Riddle me this, Donald: What does losing to a loser make you? It makes you the biggest loser.
I’m talking, of course, about Trump’s farcical notion that lame Joe Biden couldn't possibly have beaten him. While other arguments may require you to embrace conspiracy theories or bone up on detailed (if flawed) knowledge about mail-in ballots, signature matching, etc., this one has the benefit of requiring only what passes for “common sense.”
To Trump supporters, the very thought that Biden could have beaten Trump is, on its face, an absurd notion. All Trump has to do is float this fallacious idea out there. And so, he has—in many different varieties and flavors.
Consider, for example, Trump’s re-tweeting video of a crowd attending a Trump rally, coupled with Trump’s own words, “NO WAY WE LOST THIS ELECTION!” The context is even clearer when paired with Eric Trump’s tweet saying, “Biden couldn’t get 10 people to a rally & went days without leaving his house.”
Another Eric tweet says, “Does anyone believe that Biden got 15 million more votes than Obama in 2012? This from a candidate who would go days/weeks while hardly campaigning.” Just another shovel of manure on Trump’s Mt. Doubtmore.
Yet another line of thinking suggests that Trump couldn’t have lost since Democrats generally had a disappointing night. As Trump tweeted, “So I led this great charge, and I’m the only one that lost? No, it doesn’t work that way ....”
Or, lastly, strategic adviser to the Trump 2020 campaign, Boris Epshteyn’s tweet, featuring a video of a stammering Biden, that says, “Does “ANYONE really believe THIS guy got more legal votes than @realDonaldTrump???”
To Trump fans, anecdotal assertions are better than evidence. You don’t really have to know many facts to know that there’s no way a boring old guy could beat the exciting Mr. Trump. Trump and his rabid fans have turned Biden into such a caricature that it’s nearly impossible for them to believe that Trump could lose to him. In this insular world we now live in, the echo chambers are such that some Trump voters may not know someone who voted for Joe Biden. We are all Pauline Kael.
Since it’s pretty clear to most of us that Biden won the election, Trump’s argument amounts to the largest self-own in political history. It’s sort of like that old 1988 Saturday Night Live skit where an exasperated Michael Dukakis (played by Jon Lovitz) turns to the camera and says, “I can’t believe I’m losing to this guy.” It was funny because it’s something someone might think but never say. It’s impossible to criticize Dana Carvey as George H.W. Bush without criticizing yourself for losing to him. (That’s right: Donald Trump is Dukakis in this scenario.) In the legal world, this is called an admission against interest.
Still, Trump is a decent brand marketer, so it’s worth taking time to unpack each of these assertions.
Biden has been mocked for hiding in his basement and not really campaigning. But if you lose to someone who went “days/weeks while hardly campaigning,” what does that say about you? A cousin to this charge is that Biden couldn’t attract large crowds. It’s not a good look when someone who lacks charisma and star power still easily defeats you.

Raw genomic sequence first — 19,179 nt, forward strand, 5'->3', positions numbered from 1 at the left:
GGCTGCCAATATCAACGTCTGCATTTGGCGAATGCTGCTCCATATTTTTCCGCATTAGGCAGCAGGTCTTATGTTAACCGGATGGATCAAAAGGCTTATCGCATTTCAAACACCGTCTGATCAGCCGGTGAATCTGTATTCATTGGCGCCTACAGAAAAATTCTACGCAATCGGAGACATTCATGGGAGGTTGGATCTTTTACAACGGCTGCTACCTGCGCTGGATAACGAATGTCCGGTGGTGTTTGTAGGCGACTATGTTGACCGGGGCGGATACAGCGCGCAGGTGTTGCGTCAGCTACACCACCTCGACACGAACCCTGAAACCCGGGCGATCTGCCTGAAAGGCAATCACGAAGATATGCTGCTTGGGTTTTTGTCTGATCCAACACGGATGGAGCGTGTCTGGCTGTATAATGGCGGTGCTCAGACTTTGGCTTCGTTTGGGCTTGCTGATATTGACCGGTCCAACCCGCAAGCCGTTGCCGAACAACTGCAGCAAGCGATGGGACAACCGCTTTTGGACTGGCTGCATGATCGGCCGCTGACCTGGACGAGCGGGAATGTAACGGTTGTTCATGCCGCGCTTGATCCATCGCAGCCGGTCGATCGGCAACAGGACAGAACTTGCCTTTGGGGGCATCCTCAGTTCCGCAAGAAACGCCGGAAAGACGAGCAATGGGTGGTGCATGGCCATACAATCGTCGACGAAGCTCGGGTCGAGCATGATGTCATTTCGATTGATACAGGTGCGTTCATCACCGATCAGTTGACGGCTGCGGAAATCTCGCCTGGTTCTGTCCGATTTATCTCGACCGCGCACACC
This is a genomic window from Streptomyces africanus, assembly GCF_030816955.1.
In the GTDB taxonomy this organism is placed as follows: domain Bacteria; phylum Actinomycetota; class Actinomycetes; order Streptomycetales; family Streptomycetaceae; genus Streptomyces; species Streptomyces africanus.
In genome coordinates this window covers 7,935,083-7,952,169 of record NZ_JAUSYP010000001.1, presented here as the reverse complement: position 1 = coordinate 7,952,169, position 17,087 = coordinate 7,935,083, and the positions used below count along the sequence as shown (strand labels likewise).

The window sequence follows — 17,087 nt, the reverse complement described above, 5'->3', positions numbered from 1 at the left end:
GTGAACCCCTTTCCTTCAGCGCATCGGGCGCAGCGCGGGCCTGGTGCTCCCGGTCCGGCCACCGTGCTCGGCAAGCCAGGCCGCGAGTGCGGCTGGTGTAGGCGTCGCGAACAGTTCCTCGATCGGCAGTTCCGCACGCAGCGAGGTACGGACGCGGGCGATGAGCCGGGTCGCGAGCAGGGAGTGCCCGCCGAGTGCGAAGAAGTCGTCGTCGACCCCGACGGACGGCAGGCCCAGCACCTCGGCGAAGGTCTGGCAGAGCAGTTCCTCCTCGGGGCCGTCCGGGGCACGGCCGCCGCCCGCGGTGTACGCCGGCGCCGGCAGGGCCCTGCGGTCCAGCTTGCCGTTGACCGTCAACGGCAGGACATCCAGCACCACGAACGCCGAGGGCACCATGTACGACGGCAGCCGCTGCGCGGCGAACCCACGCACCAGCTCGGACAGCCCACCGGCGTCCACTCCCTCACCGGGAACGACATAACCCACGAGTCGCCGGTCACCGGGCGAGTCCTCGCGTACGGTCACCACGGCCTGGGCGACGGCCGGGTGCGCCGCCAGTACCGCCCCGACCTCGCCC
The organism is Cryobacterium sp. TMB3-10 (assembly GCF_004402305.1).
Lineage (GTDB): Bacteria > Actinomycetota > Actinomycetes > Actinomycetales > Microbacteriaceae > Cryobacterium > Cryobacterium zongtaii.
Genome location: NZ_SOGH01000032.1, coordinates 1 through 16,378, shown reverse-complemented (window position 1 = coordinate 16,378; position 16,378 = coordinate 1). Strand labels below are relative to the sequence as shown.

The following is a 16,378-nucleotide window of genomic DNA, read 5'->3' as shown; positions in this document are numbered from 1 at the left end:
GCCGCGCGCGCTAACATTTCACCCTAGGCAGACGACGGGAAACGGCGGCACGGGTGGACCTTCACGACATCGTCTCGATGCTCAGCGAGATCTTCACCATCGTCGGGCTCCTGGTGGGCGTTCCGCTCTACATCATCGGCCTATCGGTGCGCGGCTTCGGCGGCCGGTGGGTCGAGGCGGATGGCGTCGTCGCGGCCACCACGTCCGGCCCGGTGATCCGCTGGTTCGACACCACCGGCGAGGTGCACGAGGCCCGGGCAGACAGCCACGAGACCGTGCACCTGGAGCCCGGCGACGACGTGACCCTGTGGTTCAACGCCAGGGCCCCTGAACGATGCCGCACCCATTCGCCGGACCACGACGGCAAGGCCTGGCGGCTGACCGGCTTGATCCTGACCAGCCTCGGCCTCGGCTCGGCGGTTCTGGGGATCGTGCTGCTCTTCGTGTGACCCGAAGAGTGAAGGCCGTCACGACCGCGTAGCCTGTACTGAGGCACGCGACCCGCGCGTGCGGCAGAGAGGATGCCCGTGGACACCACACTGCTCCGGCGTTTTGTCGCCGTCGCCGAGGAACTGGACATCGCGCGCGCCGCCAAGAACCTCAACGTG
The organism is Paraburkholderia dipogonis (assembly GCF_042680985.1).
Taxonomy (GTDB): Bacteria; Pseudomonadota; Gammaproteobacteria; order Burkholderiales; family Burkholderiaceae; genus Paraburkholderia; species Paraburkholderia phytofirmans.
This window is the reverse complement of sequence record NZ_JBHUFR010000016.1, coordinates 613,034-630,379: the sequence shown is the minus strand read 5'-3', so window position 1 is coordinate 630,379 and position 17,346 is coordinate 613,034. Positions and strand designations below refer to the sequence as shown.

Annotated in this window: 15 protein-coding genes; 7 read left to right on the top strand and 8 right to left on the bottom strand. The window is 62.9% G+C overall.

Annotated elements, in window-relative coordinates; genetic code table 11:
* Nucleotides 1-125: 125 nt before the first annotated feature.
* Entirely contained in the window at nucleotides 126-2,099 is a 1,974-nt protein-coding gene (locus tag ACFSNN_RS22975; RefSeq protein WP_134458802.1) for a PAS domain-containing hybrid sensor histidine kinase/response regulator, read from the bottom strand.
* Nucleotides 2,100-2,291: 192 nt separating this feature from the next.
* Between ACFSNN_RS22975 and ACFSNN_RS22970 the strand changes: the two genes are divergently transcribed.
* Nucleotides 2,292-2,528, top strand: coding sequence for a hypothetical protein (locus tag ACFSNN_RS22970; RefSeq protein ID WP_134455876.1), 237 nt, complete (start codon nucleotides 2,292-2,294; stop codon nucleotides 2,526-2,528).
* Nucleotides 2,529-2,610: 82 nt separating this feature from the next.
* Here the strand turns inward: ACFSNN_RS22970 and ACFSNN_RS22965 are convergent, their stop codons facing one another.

Look at how down-ballot Republicans overperformed, even as Trump lost. Perhaps Trump should consider that he was less popular than a generic Republican, was actively hated, and was driving turnout for boring, old Joe Biden.
Another criticism of Biden was that he sometimes stammers and appears to be out of it. He lacks mental clarity and has lost a step. Yet, Americans preferred this old codger over Trump.
When you lose, it’s better to build your adversary up. You’ve probably seen a TV trope where some guy loses a fistfight and talks about how he was jumped by five guys, all of whom were at least seven feet tall. Trump the Contrarian prefers to tear down, rather than build up.
Still, I get what Trump is doing. His game has always been to sell his alternate reality to the faction of Americans who will unquestioningly believe whatever he says. This tactic probably lost him the election, but he honestly doesn’t care if you and I see through his line of bullshit.
Trump’s tactics are also counterproductive in another way. Instead of engaging in some deep reflection and questioning why most Americans were hungry for Biden’s “low energy” campaign and sick of Trump’s overbearing belligerence, Trump and his lackeys deflect attention to Biden. Instead, they should question why Trump did worse in the counties where he held rallies, like in Michigan and Pennsylvania, while Biden won states he barely set foot in like Arizona and Georgia. By deluding themselves into believing Trump won, they give themselves permission to feel aggrieved.
They will continue to live in fantasyland, instead of being forced to grapple with reality and embrace the hard work necessary to restore the GOP to being not just a party that can win elections, but (more importantly) to being a party that deserves to.
In the meantime, Donald Trump finds himself a one-term president who (by his own admission) lost to a man who has lost a step.
He’s a loser, baby. So why won’t he go away?